What's an advance reader copy? It's a copy of the book that's sent to the sales force and reviewers, to promote the book before actual publication. Yes, there are typos. And yes, it's in soft cover, even though the book will actually be coming out in hard back.

I'm pretty excited. This is my first novel, and seeing it in book form is pretty amazing to me. Even though I've been down this road before with my husband's first book (FINN, Random House, 2007), it's a little different when it happens to you.

Here's a quick synopsis, straight from the book jacket:

In DOUBLE BLACK, Boston’s twenty-something Stacey Curtis ditches her cheating fiance and heads for a Vermont ski town. She’s looking for the life she’s always dreamed about, but she stumbles instead into financial intrigue, bitter family warfare, and murder. Populated with quirky characters, loaded with New England atmosphere, and starring a young woman with nerve, spunk, and a sense of humor about it all, DOUBLE BLACK is an exciting run down some treacherous mountain trails.

I had a lot of fun writing DOUBLE BLACK, and I think you'll enjoy reading it, too. And in less than three months time, you can!!!! But who's counting......

BTW, for more about the book, check out my web site at wendyclinch.com.

Be sure to visit TheSkiDiva.com, an internet forum especially for women skiers, where women skiers can connect with one another to talk about everything and anything ski-related.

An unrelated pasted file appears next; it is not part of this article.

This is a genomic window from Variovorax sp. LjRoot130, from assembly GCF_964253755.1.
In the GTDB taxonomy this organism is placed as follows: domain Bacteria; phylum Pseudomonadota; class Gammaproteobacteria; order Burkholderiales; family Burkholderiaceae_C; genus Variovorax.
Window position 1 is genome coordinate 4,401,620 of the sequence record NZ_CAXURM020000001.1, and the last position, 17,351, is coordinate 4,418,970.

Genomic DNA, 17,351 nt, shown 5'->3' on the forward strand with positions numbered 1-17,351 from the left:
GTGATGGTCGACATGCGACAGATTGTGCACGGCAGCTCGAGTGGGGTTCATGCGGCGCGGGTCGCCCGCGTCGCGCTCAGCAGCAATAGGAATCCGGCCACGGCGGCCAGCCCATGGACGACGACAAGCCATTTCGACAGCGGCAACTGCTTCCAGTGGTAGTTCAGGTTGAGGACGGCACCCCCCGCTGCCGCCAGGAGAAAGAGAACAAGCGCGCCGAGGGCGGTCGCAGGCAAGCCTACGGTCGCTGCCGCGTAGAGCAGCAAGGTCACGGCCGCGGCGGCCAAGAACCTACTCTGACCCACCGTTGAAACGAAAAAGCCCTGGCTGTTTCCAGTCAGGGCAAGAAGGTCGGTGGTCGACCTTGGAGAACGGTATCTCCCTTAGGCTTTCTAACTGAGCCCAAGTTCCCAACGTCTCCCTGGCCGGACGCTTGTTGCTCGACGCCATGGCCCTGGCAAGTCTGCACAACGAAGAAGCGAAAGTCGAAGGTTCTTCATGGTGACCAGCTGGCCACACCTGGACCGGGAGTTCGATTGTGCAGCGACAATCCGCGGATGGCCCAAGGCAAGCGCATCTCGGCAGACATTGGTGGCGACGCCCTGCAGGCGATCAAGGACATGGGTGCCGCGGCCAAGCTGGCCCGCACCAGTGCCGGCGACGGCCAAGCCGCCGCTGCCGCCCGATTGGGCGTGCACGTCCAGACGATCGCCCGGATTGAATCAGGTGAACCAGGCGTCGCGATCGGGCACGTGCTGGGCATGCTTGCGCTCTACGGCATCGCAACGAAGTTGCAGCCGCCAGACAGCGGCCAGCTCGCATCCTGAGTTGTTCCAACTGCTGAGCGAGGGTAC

Monday, October 05, 2009

Have you ever cat skied?


No, this has nothing to do with kitty cats on skis, with their whiskers blowing in the wind and their tails streaming behind them. (Though I'm sure that would be a sight to see!)

I'm referring instead to being transported up a mountain by a vehicle known as a "snow cat," then skiing down through fluffy pillows of powder. And yes, it's done by people, not cats.

I haven't done this yet, though I've always wanted to. From what I hear, it's an experience not to be missed!

Catskiing works a lot better for me than heli-skiing. I have a real fear of going up (but more especially, of coming down) in a helicopter. Cats never leave the ground; a definite plus, in my book.

A number of resorts offer catskiing. Monarch, Powder, and Copper, to name a few. One operation I've heard great feedback about is Powder Cowgirls, a three-day, all women's catskiing tour that operates on the Western slope of the Lizard Range of the Rockies, in SE British Columbia. I've heard that the Lizards have amazingly deep, dry snow, as well as fantastic terrain and tree skiing. Nothing wrong with that! Plus Powder Cowgirls sends along a Level 4 CSIA instructor to give you powder skiing tips (which as an east cost skier, I could definitely use!). They also provide lodging, meals, even powder skis, if you need them. I'm Diva enough -- and old enough, I guess -- to prefer a little of the creature comforts in life, and Powder Cowgirls looks like the mix of comfort and kick-ass skiing that appeals to me.*

Is catskiing for you, and does it mesh with your ski ability? My understanding is that there are catskiing operations for a wide range of abilities, from intermediate on up. A conversation with a tour operator can give you a better idea of whether or not your ability jives with what they have to offer.

There's a thread about catskiing going on now at TheSkiDiva.com. If you're a woman who's a member, log in to talk about it. And if you're not a member, register so you can.

*Full disclosure: Power Cowgirls advertises on TheSkiDiva.com. But that doesn't mean I don't really think it's cool!